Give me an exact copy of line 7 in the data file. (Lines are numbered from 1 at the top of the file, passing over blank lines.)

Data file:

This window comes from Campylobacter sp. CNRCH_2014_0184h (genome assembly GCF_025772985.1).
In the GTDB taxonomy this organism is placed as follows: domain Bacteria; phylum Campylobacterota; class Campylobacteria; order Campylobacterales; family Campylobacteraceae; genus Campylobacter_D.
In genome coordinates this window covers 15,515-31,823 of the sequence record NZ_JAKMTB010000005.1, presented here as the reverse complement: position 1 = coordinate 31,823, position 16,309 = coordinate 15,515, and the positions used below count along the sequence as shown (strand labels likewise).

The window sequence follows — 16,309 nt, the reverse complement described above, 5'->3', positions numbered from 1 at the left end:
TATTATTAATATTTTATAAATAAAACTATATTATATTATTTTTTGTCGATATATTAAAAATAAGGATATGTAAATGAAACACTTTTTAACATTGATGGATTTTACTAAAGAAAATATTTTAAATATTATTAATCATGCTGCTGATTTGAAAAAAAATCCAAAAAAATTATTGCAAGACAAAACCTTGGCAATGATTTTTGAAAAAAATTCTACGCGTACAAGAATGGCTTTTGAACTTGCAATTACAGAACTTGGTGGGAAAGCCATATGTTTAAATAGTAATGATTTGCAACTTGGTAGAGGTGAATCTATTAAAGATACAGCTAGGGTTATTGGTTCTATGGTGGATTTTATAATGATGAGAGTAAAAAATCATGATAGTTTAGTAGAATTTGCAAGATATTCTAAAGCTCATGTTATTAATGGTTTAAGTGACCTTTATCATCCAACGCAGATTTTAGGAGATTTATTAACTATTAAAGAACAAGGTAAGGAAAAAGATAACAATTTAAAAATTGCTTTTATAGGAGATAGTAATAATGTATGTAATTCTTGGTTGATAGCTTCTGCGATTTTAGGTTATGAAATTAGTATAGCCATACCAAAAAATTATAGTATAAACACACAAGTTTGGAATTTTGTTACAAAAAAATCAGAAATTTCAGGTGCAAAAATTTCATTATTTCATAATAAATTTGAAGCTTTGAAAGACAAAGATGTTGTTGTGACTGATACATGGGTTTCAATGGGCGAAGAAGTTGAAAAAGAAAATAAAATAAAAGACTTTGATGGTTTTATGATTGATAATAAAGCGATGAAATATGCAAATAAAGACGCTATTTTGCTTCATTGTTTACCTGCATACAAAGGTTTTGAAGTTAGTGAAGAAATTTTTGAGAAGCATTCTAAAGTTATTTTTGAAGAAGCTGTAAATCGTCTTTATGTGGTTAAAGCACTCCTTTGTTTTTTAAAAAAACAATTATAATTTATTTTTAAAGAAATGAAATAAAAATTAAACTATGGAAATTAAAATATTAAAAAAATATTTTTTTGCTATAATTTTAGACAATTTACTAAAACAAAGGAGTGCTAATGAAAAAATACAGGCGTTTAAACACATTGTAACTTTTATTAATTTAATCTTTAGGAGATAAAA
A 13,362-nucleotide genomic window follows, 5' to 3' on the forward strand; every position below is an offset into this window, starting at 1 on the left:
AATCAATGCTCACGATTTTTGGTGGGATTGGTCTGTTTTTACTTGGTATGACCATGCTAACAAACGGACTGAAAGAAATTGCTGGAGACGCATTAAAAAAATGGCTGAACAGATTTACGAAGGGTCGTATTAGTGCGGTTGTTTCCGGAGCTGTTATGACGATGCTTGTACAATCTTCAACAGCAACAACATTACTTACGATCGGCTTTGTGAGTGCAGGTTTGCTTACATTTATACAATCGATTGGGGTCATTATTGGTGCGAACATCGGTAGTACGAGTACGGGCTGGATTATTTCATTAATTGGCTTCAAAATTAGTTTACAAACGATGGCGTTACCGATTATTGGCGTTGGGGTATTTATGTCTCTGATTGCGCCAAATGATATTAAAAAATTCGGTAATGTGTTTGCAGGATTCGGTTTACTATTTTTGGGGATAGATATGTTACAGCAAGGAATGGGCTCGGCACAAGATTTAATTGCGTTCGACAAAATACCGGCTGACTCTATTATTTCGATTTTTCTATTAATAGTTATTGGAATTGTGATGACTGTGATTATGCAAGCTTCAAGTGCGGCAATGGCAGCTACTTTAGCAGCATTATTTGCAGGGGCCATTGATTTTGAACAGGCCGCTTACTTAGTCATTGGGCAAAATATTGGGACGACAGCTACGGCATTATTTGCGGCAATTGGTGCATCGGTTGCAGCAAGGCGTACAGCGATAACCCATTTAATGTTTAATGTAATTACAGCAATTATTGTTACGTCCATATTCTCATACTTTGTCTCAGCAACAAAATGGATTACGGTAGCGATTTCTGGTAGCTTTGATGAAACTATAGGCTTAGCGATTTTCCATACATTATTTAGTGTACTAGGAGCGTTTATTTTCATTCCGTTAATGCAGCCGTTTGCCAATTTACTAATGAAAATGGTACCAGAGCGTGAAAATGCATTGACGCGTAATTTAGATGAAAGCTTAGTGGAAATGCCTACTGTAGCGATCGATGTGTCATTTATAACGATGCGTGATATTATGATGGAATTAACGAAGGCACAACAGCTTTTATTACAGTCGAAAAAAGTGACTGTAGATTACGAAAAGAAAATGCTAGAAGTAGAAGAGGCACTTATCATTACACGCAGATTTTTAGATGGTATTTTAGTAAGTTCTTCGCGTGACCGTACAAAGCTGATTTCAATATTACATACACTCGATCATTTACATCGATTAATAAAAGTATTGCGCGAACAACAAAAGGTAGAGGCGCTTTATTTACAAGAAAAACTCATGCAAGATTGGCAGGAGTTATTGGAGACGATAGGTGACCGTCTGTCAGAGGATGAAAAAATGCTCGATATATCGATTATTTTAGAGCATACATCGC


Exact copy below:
AATCAATGCTCACGATTTTTGGTGGGATTGGTCTGTTTTTACTTGGTATGACCATGCTAACAAACGGACTGAAAGAAATTGCTGGAGACGCATTAAAAAAATGGCTGAACAGATTTACGAAGGGTCGTATTAGTGCGGTTGTTTCCGGAGCTGTTATGACGATGCTTGTACAATCTTCAACAGCAACAACATTACTTACGATCGGCTTTGTGAGTGCAGGTTTGCTTACATTTATACAATCGATTGGGGTCATTATTGGTGCGAACATCGGTAGTACGAGTACGGGCTGGATTATTTCATTAATTGGCTTCAAAATTAGTTTACAAACGATGGCGTTACCGATTATTGGCGTTGGGGTATTTATGTCTCTGATTGCGCCAAATGATATTAAAAAATTCGGTAATGTGTTTGCAGGATTCGGTTTACTATTTTTGGGGATAGATATGTTACAGCAAGGAATGGGCTCGGCACAAGATTTAATTGCGTTCGACAAAATACCGGCTGACTCTATTATTTCGATTTTTCTATTAATAGTTATTGGAATTGTGATGACTGTGATTATGCAAGCTTCAAGTGCGGCAATGGCAGCTACTTTAGCAGCATTATTTGCAGGGGCCATTGATTTTGAACAGGCCGCTTACTTAGTCATTGGGCAAAATATTGGGACGACAGCTACGGCATTATTTGCGGCAATTGGTGCATCGGTTGCAGCAAGGCGTACAGCGATAACCCATTTAATGTTTAATGTAATTACAGCAATTATTGTTACGTCCATATTCTCATACTTTGTCTCAGCAACAAAATGGATTACGGTAGCGATTTCTGGTAGCTTTGATGAAACTATAGGCTTAGCGATTTTCCATACATTATTTAGTGTACTAGGAGCGTTTATTTTCATTCCGTTAATGCAGCCGTTTGCCAATTTACTAATGAAAATGGTACCAGAGCGTGAAAATGCATTGACGCGTAATTTAGATGAAAGCTTAGTGGAAATGCCTACTGTAGCGATCGATGTGTCATTTATAACGATGCGTGATATTATGATGGAATTAACGAAGGCACAACAGCTTTTATTACAGTCGAAAAAAGTGACTGTAGATTACGAAAAGAAAATGCTAGAAGTAGAAGAGGCACTTATCATTACACGCAGATTTTTAGATGGTATTTTAGTAAGTTCTTCGCGTGACCGTACAAAGCTGATTTCAATATTACATACACTCGATCATTTACATCGATTAATAAAAGTATTGCGCGAACAACAAAAGGTAGAGGCGCTTTATTTACAAGAAAAACTCATGCAAGATTGGCAGGAGTTATTGGAGACGATAGGTGACCGTCTGTCAGAGGATGAAAAAATGCTCGATATATCGATTATTTTAGAGCATACATCGC